Airbnb co-founder and former Design Indaba Conference speaker Joe Gebbia is taking a bold step into a new domain, the design of homes. Backyard is a new project by Samara, the product development team at Airbnb.
“Airbnb challenged conventional thinking and pioneered an entirely new industry,” explains Gebbia. “We helped people activate underutilized space—from a spare bedroom or treehouse to your apartment while you’re away—and built a community that connected people around the world.
With Backyard, we’re using the same lens through which Airbnb was envisioned—the potential of space—and applying it more broadly to architecture and construction.”
Home-sharing app Airbnb was founded in 2008 and it has changed the way people travel and interact with strangers around the world. When Gebbia presented at Design Indaba Conference 2017, he said it was all by design.
"We had to design Olympic-size trust between people who had never met and it was no small task,” he said at the time. “I think inch by inch, screen by screen, interface by interface, we figured out the right mechanics to trust and how to build for it."
Watch Gebbia explain his Airbnb journey at Design Indaba 2017
Yesterday, Gebbia announced his next endeavour, Backyard, an initiative to prototype new ways that homes can be designed, built, and shared. The project will be driven by an abiding passion for humanistic, future-oriented, and waste-conscious design.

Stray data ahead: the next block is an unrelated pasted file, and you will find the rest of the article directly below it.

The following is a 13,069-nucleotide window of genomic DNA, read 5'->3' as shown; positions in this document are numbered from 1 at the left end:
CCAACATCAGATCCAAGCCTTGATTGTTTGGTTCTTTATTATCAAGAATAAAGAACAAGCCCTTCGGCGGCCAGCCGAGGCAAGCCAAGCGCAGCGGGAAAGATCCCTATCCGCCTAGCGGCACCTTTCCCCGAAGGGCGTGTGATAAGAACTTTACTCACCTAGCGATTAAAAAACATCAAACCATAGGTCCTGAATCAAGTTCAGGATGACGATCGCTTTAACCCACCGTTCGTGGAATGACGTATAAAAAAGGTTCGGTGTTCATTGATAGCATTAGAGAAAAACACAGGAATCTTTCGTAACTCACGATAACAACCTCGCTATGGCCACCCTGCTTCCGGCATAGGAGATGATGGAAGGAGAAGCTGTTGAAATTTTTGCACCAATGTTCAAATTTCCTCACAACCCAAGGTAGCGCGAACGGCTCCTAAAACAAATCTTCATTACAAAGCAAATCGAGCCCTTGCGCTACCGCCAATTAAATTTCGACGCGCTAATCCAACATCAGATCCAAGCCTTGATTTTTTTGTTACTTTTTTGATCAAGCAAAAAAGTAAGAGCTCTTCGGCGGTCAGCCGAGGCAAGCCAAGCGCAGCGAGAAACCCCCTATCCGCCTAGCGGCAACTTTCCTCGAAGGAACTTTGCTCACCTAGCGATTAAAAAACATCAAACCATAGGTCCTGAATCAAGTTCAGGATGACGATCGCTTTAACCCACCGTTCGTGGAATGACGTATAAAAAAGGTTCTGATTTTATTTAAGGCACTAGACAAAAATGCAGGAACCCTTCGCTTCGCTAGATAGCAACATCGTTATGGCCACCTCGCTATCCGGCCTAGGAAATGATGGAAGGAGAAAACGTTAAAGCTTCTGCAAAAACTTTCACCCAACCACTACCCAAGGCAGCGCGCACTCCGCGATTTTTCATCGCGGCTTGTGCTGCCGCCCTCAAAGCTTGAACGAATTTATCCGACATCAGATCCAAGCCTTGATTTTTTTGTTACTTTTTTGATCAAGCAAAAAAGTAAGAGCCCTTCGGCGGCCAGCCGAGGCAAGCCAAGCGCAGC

Backyard investigates how buildings could utilise sophisticated manufacturing techniques, smart-home technologies, and vast insight from the Airbnb community to thoughtfully respond to changing owner or occupant needs over time.
The initiative is being explored at Samara, the experimental product development team that Gebbia leads at Airbnb. The Backyard team is looking to test prototype units as soon as fall 2019. It’s a project Gebbia sees as a social responsibility, a way to harness the years-long experience and data gained while running Airbnb as well as respond to an ever-changing world.
“Based on current projections from the UN, 2.5 trillion square feet of new buildings will be constructed worldwide by 2060,” Gebbia explains. “That’s the equivalent of adding another Paris to the planet every single week. In the US alone, we’re starting construction on an average of 3,300 new homes every day.”
At the outset Backyard team surveyed the construction industry in search of practical solutions, ranging from eco-friendly building materials to fully prefabricated homes.
“Simply put, nothing addressed long-term adaptability from a systemic perspective,” project lead Fedor Novikov adds. “The only way to close the gap was to work from first principles and imagine entirely new approaches for building homes.”
Gebbia is actively recruiting bold thinkers to join the effort, including industrial designers, interaction designers, architects, roboticists, mechanical and hardware engineers, material specialists and policy experts.
“We’ve spent a long time looking for exceptional people who seek out new kinds of challenges, are creative, and are deeply curious about the way the world is put together. We are always on the lookout for anyone who could make our team even stronger,” Gebbia adds.
“For us, this goes beyond a business opportunity. It’s a social responsibility. The way buildings are made is outdated and generates a tremendous amount of waste. In order to meet the demands of the future, whether it be climate displacement or rural-urban migration, the home needs to evolve, to think forward.”
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